Trend in age at menarche and its association with body weight, body mass index and non-communicable disease prevalence in Indonesia: evidence from the Indonesian Family Life Survey (IFLS)

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Abstract

Background: In western countries, age at menarche (AAM) is nowadays lower than a century ago, coinciding with increased Body Mass Index (BMI) and prevalence of non-communicable diseases (NCD). This study aimed to determine the time trend in AAM, and its association with BMI and NCD prevalence at later age, in Indonesia. Methods: We used secondary data of 15,744 women aged 15–65 years from the Indonesian Family Life Survey (IFLS) conducted in the period 1993 to 2015. Multiple linear regression was applied to determine the association of AAM with BMI, and Poisson regression with robust variance for investigating the association of AAM with NCD prevalence ratios. Models were adjusted for age, and effect modification by wealth status, living area, and region was investigated. Results: AAM has significantly declined from 14.4 (SD:2.1) years of age in the 1940s to 13.4 y (SD:1.5) in the 1990s. AAM was inversely associated with BMI (β: − 0.30 kg/m2, 95%CI: − 0.37, − 0.22) and body weight (β: − 0.67 kg, 95%CI: − 0.75, − 0.54), but was not associated with height. After adjustment for age, AAM was not associated with NCD, i.e. hypertension, type 2 diabetes mellitus, liver diseases, asthma, chronic lung diseases, cardiovascular diseases, stroke, cancer, or arthritis. Including BMI in the models did not change the results. Conclusions: From the 1940s to 1990s, AAM has declined with 1 year in Indonesia. Women with earlier AAM had higher BMI and body weight at later age, but AAM was not associated with NCD prevalence in later life in the Indonesian population. Further longitudinal research is needed to disentangle the direction of causality of the associations.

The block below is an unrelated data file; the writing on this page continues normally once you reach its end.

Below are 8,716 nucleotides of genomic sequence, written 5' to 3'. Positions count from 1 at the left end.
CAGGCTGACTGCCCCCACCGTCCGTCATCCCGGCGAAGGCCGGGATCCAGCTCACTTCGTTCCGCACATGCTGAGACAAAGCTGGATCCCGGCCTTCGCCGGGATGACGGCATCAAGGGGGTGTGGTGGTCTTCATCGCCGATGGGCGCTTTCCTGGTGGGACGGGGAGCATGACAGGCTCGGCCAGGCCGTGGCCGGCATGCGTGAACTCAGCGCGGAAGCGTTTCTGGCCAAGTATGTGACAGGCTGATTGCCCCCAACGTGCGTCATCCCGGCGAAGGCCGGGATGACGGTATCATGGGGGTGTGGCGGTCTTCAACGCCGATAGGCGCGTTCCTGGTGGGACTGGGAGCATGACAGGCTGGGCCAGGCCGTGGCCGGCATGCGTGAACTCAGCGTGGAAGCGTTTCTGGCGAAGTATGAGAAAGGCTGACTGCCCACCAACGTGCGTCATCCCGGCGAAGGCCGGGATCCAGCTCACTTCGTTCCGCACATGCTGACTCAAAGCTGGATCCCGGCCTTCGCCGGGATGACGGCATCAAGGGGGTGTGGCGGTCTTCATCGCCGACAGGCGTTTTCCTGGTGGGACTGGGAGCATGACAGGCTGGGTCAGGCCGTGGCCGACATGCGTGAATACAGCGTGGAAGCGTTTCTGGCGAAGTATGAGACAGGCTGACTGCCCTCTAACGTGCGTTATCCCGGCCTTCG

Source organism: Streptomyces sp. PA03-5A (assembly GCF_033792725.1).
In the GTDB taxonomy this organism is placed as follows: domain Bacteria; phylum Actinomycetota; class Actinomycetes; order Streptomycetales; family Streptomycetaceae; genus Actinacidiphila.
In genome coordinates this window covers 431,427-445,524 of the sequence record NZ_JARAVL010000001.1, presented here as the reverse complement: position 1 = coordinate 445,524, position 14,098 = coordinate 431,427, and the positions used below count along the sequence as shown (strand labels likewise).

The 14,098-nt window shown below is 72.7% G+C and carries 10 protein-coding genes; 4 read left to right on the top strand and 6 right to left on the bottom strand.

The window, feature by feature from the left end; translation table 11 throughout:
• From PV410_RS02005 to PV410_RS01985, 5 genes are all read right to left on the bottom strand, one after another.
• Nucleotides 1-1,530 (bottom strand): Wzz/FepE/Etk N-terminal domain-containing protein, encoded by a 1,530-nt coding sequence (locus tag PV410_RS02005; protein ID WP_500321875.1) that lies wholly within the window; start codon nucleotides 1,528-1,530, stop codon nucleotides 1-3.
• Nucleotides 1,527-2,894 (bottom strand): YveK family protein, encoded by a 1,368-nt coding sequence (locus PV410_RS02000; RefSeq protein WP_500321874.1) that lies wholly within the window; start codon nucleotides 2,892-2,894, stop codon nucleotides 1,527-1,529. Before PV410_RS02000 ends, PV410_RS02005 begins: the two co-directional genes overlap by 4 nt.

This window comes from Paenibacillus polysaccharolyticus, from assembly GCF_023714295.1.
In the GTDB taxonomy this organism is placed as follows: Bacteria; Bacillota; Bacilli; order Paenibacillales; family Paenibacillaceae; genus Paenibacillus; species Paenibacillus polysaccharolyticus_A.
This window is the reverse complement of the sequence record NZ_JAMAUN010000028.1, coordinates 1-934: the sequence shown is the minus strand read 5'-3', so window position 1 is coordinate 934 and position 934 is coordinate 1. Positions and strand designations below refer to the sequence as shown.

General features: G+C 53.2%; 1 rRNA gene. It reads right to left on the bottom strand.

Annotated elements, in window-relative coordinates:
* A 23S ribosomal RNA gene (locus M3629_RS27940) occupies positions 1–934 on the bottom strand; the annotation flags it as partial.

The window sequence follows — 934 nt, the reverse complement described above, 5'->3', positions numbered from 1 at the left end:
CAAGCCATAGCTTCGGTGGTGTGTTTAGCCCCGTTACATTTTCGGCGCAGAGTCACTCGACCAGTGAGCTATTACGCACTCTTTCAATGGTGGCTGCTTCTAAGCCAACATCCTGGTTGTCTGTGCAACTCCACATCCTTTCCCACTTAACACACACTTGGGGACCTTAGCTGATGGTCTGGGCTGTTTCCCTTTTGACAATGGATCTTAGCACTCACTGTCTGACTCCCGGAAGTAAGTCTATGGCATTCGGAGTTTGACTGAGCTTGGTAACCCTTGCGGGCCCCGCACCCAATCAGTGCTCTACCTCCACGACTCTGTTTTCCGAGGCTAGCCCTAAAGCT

Original languageEnglish
Article number628
JournalBMC Public Health
Volume22
Issue number1
DOIs
Publication statusPublished - 31 Mar 2022

Keywords

  • Indonesia
  • Menarche
  • Non-communicable diseases
  • Nutritional status

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